therefore, should be trimmed in within half au
inch of the tomato nearest the end of each--
this will admit sun and air freely, and although
10 per cent. of the tomatoes that might have
grown will be taken away, still the remaining
portion will be greater in weight and measure,
than if the vine had not been shortened in.—
Tomatoes are also several days earlier by this
treatment, and therefore bring a much higher
price in the market.
Lima Bean vines are usually suflered to wind
themselves around a polo 12 or 15 feet high,
and before the vine reaches the top of the polo
some beans are already of a size to be pulled,
near its bottom. Limo Beans should be pinch
ed off when 51 feet high, and they will readily
throw out side shoots well filled with pods,
which will ripen before frost; whereas, when
not shortened in, the beans on the upper ends
of the vine cannot perfect themselves in time
to be saved. It is unfair to expect a gill of sap
to travel through 40 feet of vine wrapped
around a pole, and make a perfect bean at the
extreme end of it. The immense amount of
imperfect and half formed vine through which
it has to travel, causes too great an evaporation
of moisture before arriving at its point of des.
tination. The Lima Bean with us is an exotic,
and its behaviour during growth is very differ
ent from its habit where native, and therefore
the mode of cultivation, as with the tomato,
peach, &c.. must compensate for these Moron
cos.— Working Farmer._
Transplanting Cabbages and other plants
from hot-beds shotild be done when the ground
is not wet; for, if worked in this state, it will be
reduced to sort of mortar, and left hard and
full of cracks when it becomes dry. The enrth
should be just so moist as to be capable of be.
ing finely pulverized, so that it may, when pres
sed about the roots, touch them in every part
and lie close about them; and it should be fresh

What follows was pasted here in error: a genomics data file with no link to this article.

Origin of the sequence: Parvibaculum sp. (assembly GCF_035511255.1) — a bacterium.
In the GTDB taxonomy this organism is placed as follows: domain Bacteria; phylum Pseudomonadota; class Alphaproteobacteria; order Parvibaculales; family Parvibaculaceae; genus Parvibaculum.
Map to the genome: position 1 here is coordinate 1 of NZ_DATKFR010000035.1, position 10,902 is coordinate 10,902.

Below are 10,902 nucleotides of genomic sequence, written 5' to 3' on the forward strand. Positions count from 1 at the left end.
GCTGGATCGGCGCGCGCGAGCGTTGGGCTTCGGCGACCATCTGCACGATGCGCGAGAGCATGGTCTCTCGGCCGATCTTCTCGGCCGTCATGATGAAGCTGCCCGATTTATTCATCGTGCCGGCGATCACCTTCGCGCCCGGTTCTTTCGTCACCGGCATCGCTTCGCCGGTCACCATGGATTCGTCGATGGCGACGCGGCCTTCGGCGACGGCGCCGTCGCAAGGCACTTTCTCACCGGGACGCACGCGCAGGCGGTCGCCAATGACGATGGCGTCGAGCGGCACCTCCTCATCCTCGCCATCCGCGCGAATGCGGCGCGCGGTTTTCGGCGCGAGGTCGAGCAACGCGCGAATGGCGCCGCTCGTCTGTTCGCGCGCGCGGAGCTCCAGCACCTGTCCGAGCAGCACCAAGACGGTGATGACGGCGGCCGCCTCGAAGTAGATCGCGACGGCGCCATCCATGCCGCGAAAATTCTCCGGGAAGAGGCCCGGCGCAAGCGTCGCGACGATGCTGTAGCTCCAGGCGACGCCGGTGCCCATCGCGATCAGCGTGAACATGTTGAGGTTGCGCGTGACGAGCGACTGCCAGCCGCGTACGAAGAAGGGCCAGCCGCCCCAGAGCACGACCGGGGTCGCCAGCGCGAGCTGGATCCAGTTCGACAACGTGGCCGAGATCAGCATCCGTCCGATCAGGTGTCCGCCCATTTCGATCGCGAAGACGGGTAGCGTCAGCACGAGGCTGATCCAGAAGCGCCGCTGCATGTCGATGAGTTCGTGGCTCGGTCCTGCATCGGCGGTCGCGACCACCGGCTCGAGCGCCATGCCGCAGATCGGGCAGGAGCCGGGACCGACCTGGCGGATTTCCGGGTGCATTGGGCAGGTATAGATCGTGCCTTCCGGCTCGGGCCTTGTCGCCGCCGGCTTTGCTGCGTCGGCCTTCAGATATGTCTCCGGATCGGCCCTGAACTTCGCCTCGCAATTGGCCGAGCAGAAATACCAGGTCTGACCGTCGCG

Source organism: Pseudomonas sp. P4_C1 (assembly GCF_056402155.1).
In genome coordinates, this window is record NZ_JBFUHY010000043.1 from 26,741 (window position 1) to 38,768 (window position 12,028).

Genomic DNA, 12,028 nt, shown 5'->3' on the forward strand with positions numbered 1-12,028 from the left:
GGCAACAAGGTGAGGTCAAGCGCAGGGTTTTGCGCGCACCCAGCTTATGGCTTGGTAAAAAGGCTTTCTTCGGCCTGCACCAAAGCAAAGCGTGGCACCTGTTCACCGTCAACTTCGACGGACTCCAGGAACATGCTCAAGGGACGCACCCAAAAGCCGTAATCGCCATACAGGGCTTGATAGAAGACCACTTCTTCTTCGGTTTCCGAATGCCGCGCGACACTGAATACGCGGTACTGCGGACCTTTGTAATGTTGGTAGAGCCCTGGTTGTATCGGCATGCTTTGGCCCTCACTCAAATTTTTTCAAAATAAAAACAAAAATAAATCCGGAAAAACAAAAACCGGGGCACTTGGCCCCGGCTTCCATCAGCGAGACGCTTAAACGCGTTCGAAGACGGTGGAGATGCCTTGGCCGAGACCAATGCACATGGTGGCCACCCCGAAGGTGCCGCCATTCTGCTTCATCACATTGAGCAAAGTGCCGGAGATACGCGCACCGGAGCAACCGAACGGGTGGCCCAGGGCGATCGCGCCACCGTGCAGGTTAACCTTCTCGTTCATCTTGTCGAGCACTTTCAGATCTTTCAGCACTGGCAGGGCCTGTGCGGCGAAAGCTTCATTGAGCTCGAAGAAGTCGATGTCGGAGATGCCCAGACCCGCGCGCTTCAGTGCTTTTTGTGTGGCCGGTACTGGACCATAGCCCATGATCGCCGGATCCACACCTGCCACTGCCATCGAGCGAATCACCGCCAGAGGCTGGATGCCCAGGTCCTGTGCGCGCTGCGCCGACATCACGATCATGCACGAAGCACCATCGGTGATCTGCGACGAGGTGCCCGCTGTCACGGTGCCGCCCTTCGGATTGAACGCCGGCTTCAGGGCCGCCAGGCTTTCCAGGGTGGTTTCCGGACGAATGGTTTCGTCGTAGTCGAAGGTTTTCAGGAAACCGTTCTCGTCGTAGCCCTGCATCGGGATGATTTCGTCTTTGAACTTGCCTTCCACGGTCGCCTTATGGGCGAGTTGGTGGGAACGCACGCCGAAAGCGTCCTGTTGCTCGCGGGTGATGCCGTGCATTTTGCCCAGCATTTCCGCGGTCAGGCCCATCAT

ly dug or stirred up before the operation. Cab
bage will live and thrive better when transplan
ted in a fine mellow and moderately moist soil,
under a hot sun, than when placed in a wet soil
during rainy weather. Much more indeed de
pends on the mode of the operation than on
the state of the weather.
There are some plants, however, which are
so tender and juicy, cucumbers and melons for
instance, as to be scorched and absolutely de.
stroyed in the hot sun. When this is the case,
they must be shaded upon their removal, by
sticking a broad shingle in the ground on the
south side, or two shingles so as partly to en•
close them, meeting at an angle on the south.
It has been strongly recommended to dip the
I roots of young plants as soon as they are ta
ken from from the ground, into a mixture of
soil and water worked together to the consist
ency of soft mud. This by adhering to the
roots, prevents their becoming dry for several
hours until they are transplanted.
Care should be taken that the end of the
root is not bent when set in the ground, and
also the plant bo set as deeply as possible with.
out burying the leaves.
SIIV . Fwuig Laii, uow•adays i when they. are
preparing for a walk, ought lot to keep their
lovers waiting so long as they used to do, for
now they have o)ly
.t 9 pin their bonnets jugf